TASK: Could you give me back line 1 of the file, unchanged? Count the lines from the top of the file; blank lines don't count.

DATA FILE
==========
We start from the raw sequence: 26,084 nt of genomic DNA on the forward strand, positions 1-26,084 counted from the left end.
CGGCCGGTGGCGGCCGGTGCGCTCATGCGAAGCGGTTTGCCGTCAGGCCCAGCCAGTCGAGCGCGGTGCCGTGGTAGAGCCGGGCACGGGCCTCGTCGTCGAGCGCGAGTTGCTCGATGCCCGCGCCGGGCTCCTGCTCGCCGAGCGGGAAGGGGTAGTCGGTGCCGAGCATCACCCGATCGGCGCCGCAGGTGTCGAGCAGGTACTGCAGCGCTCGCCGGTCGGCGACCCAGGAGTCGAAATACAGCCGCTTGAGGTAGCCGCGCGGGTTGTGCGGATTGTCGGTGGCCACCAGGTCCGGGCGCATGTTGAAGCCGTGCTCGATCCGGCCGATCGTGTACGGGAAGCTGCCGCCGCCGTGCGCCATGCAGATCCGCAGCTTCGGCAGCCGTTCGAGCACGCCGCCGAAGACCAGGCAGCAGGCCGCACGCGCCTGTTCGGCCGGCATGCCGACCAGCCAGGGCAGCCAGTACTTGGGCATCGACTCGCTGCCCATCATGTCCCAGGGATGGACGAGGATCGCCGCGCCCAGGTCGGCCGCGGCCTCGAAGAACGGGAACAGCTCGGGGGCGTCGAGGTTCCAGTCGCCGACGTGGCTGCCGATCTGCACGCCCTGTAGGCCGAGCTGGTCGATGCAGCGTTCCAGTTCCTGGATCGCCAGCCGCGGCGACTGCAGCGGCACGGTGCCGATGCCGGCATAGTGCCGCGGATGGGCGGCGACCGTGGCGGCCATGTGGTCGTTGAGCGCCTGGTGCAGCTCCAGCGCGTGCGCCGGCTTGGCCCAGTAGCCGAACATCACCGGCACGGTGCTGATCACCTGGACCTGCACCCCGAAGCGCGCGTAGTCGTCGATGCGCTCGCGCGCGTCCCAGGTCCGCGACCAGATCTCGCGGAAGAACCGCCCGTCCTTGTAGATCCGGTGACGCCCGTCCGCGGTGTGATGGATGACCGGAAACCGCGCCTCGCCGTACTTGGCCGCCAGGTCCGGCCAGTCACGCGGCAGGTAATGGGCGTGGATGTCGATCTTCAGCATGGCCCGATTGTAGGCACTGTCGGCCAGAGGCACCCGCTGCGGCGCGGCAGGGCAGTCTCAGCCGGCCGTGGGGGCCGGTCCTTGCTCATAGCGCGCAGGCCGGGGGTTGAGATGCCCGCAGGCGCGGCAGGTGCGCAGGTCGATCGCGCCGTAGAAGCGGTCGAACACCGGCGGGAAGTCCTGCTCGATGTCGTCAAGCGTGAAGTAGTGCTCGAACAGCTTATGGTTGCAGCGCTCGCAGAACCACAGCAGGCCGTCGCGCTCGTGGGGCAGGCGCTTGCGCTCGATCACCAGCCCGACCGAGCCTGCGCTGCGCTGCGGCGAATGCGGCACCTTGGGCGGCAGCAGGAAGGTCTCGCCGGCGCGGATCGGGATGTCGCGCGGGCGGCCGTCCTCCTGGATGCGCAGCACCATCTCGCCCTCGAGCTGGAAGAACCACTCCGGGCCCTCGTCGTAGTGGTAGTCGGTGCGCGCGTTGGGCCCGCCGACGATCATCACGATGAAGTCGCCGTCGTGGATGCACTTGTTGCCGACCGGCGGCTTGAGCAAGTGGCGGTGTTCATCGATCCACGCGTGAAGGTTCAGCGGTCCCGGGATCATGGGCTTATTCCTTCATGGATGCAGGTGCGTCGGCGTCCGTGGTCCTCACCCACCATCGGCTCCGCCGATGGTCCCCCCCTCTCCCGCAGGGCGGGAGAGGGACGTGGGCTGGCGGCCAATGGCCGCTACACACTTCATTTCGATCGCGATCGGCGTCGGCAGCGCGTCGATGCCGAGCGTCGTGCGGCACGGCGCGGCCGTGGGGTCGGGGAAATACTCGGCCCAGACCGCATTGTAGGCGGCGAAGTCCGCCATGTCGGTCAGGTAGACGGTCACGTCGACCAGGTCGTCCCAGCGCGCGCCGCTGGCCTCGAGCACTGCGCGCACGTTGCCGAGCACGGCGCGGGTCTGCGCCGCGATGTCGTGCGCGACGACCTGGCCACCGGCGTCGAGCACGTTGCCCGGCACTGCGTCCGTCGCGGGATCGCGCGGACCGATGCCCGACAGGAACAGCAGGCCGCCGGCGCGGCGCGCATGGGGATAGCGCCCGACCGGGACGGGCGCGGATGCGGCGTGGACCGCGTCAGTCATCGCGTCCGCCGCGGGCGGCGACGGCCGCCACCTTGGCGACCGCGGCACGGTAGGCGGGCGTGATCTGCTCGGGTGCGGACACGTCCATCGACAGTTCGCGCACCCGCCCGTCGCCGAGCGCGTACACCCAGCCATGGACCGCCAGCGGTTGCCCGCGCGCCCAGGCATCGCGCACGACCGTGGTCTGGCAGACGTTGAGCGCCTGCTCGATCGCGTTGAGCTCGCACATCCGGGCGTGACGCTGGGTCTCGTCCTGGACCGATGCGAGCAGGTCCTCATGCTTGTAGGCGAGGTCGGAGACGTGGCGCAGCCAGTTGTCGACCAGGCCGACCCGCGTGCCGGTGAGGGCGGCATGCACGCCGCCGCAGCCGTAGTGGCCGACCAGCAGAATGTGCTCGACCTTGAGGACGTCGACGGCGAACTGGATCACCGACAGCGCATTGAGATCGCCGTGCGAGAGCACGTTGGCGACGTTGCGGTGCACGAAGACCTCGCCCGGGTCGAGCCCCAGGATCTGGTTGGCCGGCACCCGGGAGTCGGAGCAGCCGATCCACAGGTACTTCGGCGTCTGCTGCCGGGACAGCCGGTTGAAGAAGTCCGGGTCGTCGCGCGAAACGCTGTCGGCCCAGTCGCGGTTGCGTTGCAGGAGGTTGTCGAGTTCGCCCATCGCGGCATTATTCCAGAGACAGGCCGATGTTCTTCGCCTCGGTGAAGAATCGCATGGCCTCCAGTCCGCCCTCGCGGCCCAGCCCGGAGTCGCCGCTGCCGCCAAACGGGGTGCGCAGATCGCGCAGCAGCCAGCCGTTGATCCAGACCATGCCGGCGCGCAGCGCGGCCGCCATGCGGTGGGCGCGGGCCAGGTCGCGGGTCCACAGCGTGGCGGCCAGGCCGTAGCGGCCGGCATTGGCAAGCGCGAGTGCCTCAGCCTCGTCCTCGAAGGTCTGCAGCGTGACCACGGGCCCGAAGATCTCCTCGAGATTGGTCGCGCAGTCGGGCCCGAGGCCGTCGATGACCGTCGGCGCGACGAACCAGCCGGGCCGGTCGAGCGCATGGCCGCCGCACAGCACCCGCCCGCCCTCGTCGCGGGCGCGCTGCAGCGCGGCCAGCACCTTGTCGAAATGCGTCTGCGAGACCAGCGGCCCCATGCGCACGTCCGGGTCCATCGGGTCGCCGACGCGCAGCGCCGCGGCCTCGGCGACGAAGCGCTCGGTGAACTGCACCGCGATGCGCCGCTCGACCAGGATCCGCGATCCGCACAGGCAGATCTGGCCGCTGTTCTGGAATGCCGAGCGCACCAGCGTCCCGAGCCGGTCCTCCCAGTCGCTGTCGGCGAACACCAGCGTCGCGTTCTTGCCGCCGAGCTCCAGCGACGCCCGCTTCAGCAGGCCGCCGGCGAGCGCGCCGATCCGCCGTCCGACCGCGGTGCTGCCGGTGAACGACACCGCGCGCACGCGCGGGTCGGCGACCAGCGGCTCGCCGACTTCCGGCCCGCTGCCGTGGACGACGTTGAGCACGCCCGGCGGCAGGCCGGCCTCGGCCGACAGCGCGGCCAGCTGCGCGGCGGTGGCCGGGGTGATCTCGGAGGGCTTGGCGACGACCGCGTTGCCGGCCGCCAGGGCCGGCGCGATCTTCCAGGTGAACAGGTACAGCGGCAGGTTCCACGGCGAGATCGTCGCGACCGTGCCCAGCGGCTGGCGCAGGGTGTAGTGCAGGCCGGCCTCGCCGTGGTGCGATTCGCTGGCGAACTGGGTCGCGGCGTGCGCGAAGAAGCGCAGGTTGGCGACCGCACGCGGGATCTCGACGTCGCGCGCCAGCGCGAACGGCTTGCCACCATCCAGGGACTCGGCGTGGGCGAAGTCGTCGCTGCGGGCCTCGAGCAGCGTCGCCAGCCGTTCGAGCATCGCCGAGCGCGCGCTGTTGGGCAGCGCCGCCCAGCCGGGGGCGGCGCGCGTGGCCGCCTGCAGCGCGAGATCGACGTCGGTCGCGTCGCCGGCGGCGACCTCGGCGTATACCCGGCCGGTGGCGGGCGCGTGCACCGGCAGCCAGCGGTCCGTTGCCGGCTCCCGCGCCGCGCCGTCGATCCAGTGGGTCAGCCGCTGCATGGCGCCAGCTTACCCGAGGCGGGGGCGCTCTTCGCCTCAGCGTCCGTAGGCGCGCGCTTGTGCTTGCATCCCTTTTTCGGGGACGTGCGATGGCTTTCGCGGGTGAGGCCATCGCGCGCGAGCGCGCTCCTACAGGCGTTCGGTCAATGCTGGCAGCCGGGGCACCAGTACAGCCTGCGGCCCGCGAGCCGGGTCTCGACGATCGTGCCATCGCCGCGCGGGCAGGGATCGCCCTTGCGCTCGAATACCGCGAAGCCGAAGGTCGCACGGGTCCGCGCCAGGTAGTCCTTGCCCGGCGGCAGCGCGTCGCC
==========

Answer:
We start from the raw sequence: 26,084 nt of genomic DNA on the forward strand, positions 1-26,084 counted from the left end.